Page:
Words related to recent


word-forming element meaning "back, back from, back to the original place;" also "again, anew, once more," also conveying the notion of "undoing" or "backward," etc. (see sense evolution below), c. 1200, from Old French re- and directly from Latin re- an inseparable prefix meaning "again; back; anew, against."

Watkins (2000) describes this as a "Latin combining form conceivably from Indo-European *wret-, metathetical variant of *wert- "to turn." De Vaan says the "only acceptable etymology" for it is a 2004 explanation which reconstructs a root in PIE *ure "back."

In earliest Latin the prefix became red- before vowels and h-, a form preserved in redact, redeem, redolent, redundant, redintegrate, and, in disguise, render (v.). In some English words from French and Italian re- appears as ra- and the  following consonant is often doubled (see rally (v.1)).

The many meanings in the notion of "back" give re- its broad sense-range: "a turning back; opposition; restoration to a former state; "transition to an opposite state." From the extended senses in "again," re- becomes "repetition of an action," and in this sense it is extremely common as a formative element in English, applicable to any verb. OED writes that it is "impossible to attempt a complete record of all the forms resulting from its use," and adds that "The number of these is practically infinite ...."   

Often merely intensive, and in many of the older borrowings from French and Latin the precise sense of re- is forgotten, lost in secondary senses, or weakened beyond recognition, so that it has no apparent semantic content (receive, recommend, recover, reduce, recreate, refer, religion, remain, request, require). There seem to have been more such words in Middle English than after, e.g. recomfort (v.) "to comfort, console; encourage;" recourse (n.) "a process, way, course." Recover in Middle English also could mean "obtain, win" (happiness, a kingdom, etc.) with no notion of getting something back, also "gain the upper hand, overcome; arrive at;" also consider the legal sense of recovery as "obtain (property) by judgment or legal proceedings." 

And, due to sound changes and accent shifts, re- sometimes entirely loses its identity as a prefix (rebel, relic, remnant, restive, rest (n.2) "remainder," rally (v.1) "bring together"). In a few words it is reduced to r-, as in ransom (a doublet of redemption), rampart, etc.

It was used from Middle English in forming words from Germanic as well as Latin elements (rebuild, refill, reset, rewrite), and was used so even in Old French (regret, regard, reward, etc.).

Prefixed to a word beginning with e, re- is separated by a hyphen, as re-establish, re-estate, re-edify, etc. ; or else the second e has a dieresis over it: as, reëstablish, reëmbark, etc. The hyphen is also sometimes used to bring out emphatically the sense of repetition or iteration : as, sung and re-sung. The dieresis is not used over other vowels than e when re is prefixed : thus, reinforce, reunite, reabolish. [Century Dictionary, 1895]
recency (n.)

"state or quality of being recent," 1610s, from Medieval Latin recentia, from Latin recentem (nominative recens) "lately done or made, new, fresh, young" (see recent (adj.)).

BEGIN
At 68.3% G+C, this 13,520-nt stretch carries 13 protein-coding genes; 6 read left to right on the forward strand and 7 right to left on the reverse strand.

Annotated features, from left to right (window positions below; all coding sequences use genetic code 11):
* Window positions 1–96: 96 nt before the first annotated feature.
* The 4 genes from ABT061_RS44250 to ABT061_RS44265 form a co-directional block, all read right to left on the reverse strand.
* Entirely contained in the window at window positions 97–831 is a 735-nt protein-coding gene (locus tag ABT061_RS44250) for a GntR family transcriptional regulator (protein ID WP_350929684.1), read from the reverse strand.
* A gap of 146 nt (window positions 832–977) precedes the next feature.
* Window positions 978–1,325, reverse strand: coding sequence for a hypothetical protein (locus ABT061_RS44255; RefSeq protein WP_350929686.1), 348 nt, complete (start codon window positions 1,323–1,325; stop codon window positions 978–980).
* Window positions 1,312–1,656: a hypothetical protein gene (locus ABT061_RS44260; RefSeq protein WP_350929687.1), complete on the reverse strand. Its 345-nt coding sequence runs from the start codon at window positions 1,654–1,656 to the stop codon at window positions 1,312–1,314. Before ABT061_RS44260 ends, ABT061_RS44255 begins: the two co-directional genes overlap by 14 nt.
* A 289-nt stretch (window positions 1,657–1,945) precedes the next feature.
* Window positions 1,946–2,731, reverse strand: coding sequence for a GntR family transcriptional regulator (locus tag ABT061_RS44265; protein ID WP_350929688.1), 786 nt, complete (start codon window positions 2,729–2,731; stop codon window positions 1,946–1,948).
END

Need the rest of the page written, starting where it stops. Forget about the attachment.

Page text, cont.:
word-forming element in geology to indicate more recent periods, introduced by Sir Charles Lyell (1797-1875), from Latinized form of Greek kainos "new," cognate with Latin recens (see recent). Also see Cenozoic.

Cenozoic (adj.)

"the third great geological period," 1841, Cainozoic, from Latinized form of Greek kainos "new, fresh, recent, novel" (see recent) + zōon "animal," but here with a sense of "life" (from PIE root *gwei- "to live"). The era that began with the demise of the dinosaurs and the rise of "recent" species and continues to the present; it also is known as the Tertiary. Compare Paleozoic, Mesozoic.

We observe that Lyell, in his geological works, even the most recent, uses the word Cainozoic instead of Coenozoic or Cenozoic. Why the propounder of the terms Eocene, Miocene, etc., should thus spell the word is incomprehensible. If he is right in it, then to be consistent he ought to say Eocain, Miocain, Pliocain, Post-pliocain; for all have the same root καινός. [American Journal of Sciences and Arts, 1873]
Paleocene (adj.)

in reference to the geological epoch preceding the Eocene, 1874, from French paléocène, coined 1874 by French paleobotanist Wilhelm Philippe Schimper from paleo- + Latinized form of Greek kainos "new" (see recent), on model of earlier Miocene, Eocene, etc. It is, thus, the "old new" age.

rinse (v.)

c. 1300, rinsen, rincen, "subject to light washing; wash with water only" (originally in liturgy; from mid-13c. in surname Rinsfet), from Old French reincier (transitive) "to wash, cleanse" (12c., Modern French rincer), probably a dissimilation of recincier, from Vulgar Latin *recentiare "to make fresh, to wash, cleanse with water," from Late Latin recentare "to make fresh," from Latin recens "new, fresh" (see recent). OED says any similarity in form and sense with Old Norse hreinsa is "prob[ably] accidental."

In general use, of bowls, cups, etc., c. 1400; the meaning "wash (laundry) a second time to remove remaining impurities, soap, etc. that may have been left" is by c. 1500. Related: Rinsed; rinsing.